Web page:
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An interpretable model predicts visual outcomes of no light perception eyes after open globe injury
  1. Xiangda Meng1,
  2. Qihua Wang1,2,
  3. Song Chen1,
  4. Shijie Zhang3,
  5. Jinguo Yu1,
  6. Haibo Li4,
  7. Xinkang Chen3,
  8. Zhaoyang Wang5,
  9. Wenzhen Yu6,
  10. Zhi Zheng7,
  11. Heding Zhou8,
  12. Jing Luo9,
  13. Zhiliang Wang10,
  14. Haoyu Chen11,
  15. Nan Wu12,
  16. Dan Hu13,
  17. Suihua Chen14,
  18. Yong Wei15,
  19. Haibin Cui16,
  20. Huping Song17,
  21. Huijin Chen18,
  22. Yun Wang19,
  23. Jie Zhong20,
  24. Zhen Chen21,
  25. Haokun Zhang1,
  26. Tiantian Yang1,
  27. Mengxuan Li1,
  28. Yuanyuan Liu1,
  29. Xue Dong1,22,
  30. Mei Du3,22,
  31. Xiaohong Wang3,22,
  32. Xuyang Yao23,
  33. Haotian Lin24,25,26,
  34. Mulin Jun Li3,27,
  35. Hua Yan1,22,28
  1. 1Department of Ophthalmology, Tianjin Medical University General Hospital, Tianjin, China
  2. 2Department of Ophthalmology, Beijing Tsinghua Changgung Hospital, School of Clinical Medicine, Tsinghua University, Beijing, China
  3. 3Department of Pharmacology, Tianjin Key Laboratory of Inflammation Biology, School of Basic Medical Sciences, Tianjin Medical University, Tianjin, China
  4. 4Department of Ocular Trauma, Xiamen University Xiamen Eye Center, Xiamen, Fujian, China
  5. 5Department of Ophthalmology, Shanghai Tenth People's Hospital, School of Medicine, Tongji University, Shanghai, China
  6. 6Department of Ophthalmology, Peking University People's Hospital, Beijing, China
  7. 7Department of Ophthalmology, Shanghai General Hospital, Shanghai Jiao Tong University, Shanghai, China
  8. 8Department of Ophthalmology, Ningbo Eye Hospital, Ningbo, Zhejiang, China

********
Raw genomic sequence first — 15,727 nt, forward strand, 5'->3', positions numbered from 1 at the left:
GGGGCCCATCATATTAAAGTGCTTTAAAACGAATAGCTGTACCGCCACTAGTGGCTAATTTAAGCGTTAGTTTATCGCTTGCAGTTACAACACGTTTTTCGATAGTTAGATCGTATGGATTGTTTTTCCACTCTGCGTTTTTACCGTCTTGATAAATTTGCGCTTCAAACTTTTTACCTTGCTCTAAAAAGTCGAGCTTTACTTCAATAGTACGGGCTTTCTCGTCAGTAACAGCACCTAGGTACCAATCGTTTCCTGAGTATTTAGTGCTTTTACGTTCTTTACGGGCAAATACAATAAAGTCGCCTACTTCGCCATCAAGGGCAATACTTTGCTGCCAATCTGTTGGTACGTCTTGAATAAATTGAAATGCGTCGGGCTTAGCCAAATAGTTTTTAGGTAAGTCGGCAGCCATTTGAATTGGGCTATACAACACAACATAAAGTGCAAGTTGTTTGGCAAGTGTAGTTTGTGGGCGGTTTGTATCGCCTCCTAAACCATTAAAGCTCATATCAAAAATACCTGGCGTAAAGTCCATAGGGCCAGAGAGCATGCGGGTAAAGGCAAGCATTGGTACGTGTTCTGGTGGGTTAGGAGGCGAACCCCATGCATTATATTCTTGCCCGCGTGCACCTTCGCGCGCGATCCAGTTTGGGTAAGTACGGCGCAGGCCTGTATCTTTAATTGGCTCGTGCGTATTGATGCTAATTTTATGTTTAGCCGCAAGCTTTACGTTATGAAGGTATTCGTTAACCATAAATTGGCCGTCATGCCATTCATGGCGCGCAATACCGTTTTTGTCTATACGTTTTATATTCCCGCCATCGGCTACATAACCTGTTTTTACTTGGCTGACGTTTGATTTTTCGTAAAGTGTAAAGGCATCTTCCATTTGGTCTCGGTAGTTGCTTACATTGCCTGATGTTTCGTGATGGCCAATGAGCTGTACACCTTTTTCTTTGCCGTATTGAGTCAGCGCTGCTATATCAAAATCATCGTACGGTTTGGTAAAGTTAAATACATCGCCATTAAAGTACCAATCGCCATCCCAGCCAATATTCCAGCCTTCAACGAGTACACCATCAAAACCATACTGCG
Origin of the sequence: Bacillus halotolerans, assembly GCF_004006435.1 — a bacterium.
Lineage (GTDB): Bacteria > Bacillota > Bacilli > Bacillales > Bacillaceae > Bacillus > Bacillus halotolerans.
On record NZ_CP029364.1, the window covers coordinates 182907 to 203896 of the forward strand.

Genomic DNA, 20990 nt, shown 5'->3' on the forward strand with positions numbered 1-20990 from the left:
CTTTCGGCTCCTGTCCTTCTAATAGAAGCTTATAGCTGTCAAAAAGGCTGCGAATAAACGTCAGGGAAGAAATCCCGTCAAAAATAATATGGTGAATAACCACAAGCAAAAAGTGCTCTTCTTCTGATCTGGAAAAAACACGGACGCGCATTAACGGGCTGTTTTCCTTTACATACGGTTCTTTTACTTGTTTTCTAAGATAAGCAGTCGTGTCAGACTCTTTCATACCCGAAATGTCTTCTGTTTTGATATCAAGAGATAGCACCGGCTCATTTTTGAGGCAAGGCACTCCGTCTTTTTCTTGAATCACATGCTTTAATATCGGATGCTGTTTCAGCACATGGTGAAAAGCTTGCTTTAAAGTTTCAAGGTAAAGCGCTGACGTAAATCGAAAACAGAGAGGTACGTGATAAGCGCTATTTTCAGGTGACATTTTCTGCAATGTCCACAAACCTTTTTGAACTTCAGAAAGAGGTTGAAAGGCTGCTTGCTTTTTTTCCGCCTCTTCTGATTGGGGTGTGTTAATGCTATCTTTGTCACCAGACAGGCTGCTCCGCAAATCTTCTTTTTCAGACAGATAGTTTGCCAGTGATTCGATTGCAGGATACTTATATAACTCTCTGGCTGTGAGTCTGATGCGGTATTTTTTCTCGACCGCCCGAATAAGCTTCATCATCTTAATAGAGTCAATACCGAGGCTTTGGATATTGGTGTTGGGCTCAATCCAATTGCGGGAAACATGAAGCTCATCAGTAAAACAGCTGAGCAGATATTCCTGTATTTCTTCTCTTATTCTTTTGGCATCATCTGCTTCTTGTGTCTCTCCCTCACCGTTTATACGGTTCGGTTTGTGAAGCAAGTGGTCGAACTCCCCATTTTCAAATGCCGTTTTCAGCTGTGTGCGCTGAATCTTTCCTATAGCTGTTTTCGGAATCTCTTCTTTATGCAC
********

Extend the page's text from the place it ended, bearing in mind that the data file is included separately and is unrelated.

9. 9Department of Ophthalmology, The Second Xiangya Hospital, Central South University, Changsha, China
  10. 10Department of Ophthalmology, Fudan University Huashan Hospital, Shanghai, China
  11. 11Department of Ocular Trauma, Joint Shantou International Eye Center of Shantou University and The Chinese University of Hong Kong, Shantou, Guangdong, China
  12. 12Department of Ophthalmology, Southwest Hospital, Third Military Medical University (Army Medical University), Chongqing, China
  13. 13Department of Ophthalmology, Eye Institute of Chinese PLA, Xijing Hospital, Fourth Military Medical University, Xi'an, Shaanxi, China
  14. 14Department of Ophthalmology, General Hospital of Eastern Theater Command, Nanjing, Jiangsu, China
  15. 15National Clinical Research Center for Ocular Diseases, Eye Hospital, Wenzhou Medical University, Wenzhou, Zhejiang, China
  16. 16Department of Ocular Trauma, Heilongjiang Province Ophthalmology Hospital, Harbin, Heilongjiang, China
  17. 17Department of Ophthalmology, Xi'an People's Hospital (Xi'an No.4 Hospital), Xi'an, Shaanxi, China
  18. 18Department of Ophthalmology, Beijing Key Laboratory of Restoration of Damaged Ocular Nerve, Peking University Third Hospital, Beijing, China
  19. 19Department of Ophthalmology, Xining First People's Hospital, Xining, Qinghai, China
  20. 20Department of Ophthalmology, Sichuan Provincial People's Hospital, University of Electronic Science and Technology of China, Chengdu, Sichuan, China
  21. 21Eye Center, Renmin Hospital of Wuhan University, Wuhan, Hubei, China
  22. 22Laboratory of Molecular Ophthalmology and Tianjin Key Laboratory of Ocular Trauma, Tianjin Medical University, Tianjin, China
  23. 23Tianjin Medical University Eye Hospital, Eye Institute & School of Optometry and Ophthalmology, Tianjin, China
  24. 24State Key Laboratory of Ophthalmology, Zhongshan Ophthalmic Center, Sun Yat-sen University, Guangdong Provincial Key Laboratory of Ophthalmology and Vision Science, Guangdong Provincial Clinical Research Center for Ocular Diseases, Guangzhou, Guangdong, China
  25. 25Hainan Eye Hospital and Key Laboratory of Ophthalmology, Zhongshan Ophthalmic Center, Sun Yat-sen University, Haikou, Hainan, China
  26. 26Center for Precision Medicine and Department of Genetics and Biomedical Informatics, Zhongshan School of Medicine, Sun Yat-sen University, Guangzhou, Guangdong, China